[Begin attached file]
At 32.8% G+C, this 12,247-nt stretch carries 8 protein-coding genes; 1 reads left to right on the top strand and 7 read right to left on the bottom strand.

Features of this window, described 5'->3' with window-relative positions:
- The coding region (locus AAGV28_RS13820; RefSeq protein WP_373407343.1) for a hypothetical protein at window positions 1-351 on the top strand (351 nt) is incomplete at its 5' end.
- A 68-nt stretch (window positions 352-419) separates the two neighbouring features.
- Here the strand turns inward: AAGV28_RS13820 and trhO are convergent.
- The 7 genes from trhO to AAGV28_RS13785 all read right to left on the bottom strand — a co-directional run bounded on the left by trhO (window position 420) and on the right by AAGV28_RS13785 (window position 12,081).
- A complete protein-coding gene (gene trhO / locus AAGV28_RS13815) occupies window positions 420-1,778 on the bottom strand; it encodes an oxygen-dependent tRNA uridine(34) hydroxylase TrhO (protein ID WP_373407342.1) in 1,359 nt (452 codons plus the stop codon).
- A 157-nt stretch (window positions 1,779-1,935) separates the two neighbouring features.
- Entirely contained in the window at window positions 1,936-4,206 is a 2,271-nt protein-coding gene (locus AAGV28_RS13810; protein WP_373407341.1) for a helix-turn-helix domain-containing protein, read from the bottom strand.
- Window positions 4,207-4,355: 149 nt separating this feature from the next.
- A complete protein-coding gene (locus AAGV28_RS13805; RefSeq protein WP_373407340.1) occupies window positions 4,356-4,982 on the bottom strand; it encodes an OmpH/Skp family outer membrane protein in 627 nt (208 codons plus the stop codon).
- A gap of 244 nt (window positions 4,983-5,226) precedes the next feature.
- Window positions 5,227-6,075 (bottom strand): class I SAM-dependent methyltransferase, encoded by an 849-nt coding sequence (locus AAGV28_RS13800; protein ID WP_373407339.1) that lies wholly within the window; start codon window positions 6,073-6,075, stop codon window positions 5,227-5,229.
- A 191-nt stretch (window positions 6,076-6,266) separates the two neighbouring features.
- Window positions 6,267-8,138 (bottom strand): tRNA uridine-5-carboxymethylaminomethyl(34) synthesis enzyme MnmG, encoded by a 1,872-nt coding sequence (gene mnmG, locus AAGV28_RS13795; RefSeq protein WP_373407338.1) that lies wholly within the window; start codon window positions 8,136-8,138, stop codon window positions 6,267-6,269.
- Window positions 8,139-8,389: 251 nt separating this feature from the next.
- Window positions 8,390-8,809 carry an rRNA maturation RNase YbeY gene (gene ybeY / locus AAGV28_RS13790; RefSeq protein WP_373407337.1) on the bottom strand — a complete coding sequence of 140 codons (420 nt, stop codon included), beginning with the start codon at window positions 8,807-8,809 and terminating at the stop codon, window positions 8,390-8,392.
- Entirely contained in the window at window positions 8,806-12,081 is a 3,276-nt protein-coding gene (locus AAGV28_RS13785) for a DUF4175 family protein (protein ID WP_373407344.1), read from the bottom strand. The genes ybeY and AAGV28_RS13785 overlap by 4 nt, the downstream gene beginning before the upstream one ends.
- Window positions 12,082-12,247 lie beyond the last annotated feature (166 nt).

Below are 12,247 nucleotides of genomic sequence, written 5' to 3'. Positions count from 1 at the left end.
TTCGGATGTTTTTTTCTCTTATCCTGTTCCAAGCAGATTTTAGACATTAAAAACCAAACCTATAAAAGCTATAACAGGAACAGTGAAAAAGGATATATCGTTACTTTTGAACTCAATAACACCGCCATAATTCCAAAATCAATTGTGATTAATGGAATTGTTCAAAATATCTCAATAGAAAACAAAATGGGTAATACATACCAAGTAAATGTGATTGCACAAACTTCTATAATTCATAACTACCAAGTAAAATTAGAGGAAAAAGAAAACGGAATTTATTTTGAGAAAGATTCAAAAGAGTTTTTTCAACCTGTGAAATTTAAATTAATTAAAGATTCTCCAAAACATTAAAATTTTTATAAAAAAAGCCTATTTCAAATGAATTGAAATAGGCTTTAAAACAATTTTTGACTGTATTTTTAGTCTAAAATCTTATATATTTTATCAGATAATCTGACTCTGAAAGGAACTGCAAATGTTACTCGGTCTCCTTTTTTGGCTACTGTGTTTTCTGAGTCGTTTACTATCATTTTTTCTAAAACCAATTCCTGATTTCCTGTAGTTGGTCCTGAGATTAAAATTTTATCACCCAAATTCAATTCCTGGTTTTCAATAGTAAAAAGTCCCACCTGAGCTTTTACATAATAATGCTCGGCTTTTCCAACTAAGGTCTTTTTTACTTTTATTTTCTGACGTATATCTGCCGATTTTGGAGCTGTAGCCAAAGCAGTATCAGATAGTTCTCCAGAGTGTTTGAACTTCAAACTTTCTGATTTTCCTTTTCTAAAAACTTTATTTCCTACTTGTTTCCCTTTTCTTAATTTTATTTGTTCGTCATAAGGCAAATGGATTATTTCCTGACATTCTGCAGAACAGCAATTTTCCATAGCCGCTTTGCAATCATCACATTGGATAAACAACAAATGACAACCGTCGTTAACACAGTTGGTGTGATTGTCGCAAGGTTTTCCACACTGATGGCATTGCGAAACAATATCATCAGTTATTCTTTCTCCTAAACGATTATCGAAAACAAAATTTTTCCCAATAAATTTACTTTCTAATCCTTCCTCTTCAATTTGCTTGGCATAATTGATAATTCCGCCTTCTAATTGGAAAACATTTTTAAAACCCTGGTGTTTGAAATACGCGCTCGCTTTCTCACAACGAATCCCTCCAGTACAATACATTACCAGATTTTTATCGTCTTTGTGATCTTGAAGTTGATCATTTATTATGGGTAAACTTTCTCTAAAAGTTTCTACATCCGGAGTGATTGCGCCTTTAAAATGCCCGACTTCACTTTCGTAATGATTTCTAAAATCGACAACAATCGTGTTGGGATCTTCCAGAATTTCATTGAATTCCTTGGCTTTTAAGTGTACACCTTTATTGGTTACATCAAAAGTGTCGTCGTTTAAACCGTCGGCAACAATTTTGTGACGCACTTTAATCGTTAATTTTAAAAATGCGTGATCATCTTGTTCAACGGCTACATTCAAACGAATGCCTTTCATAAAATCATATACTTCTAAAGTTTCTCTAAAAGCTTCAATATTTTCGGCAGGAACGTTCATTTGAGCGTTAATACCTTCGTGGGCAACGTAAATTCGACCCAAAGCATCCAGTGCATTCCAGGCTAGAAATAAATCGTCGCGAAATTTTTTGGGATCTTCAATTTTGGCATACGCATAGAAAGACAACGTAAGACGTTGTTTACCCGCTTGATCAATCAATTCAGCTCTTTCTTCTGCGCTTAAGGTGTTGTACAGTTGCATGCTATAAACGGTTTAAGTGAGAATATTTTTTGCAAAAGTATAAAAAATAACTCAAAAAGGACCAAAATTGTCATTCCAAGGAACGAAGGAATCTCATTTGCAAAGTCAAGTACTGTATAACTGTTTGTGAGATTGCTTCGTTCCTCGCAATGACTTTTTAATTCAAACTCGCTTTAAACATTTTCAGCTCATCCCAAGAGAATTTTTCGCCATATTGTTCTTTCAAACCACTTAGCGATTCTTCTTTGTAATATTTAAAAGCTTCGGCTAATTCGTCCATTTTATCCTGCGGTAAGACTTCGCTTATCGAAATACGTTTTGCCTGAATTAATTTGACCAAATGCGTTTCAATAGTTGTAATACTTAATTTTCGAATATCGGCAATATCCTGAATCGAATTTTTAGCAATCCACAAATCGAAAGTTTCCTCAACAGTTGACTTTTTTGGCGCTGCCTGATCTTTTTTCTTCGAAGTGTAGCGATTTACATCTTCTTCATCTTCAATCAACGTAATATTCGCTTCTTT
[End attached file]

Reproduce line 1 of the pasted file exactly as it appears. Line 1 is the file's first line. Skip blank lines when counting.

At 32.8% G+C, this 12,247-nt stretch carries 8 protein-coding genes; 1 reads left to right on the top strand and 7 read right to left on the bottom strand.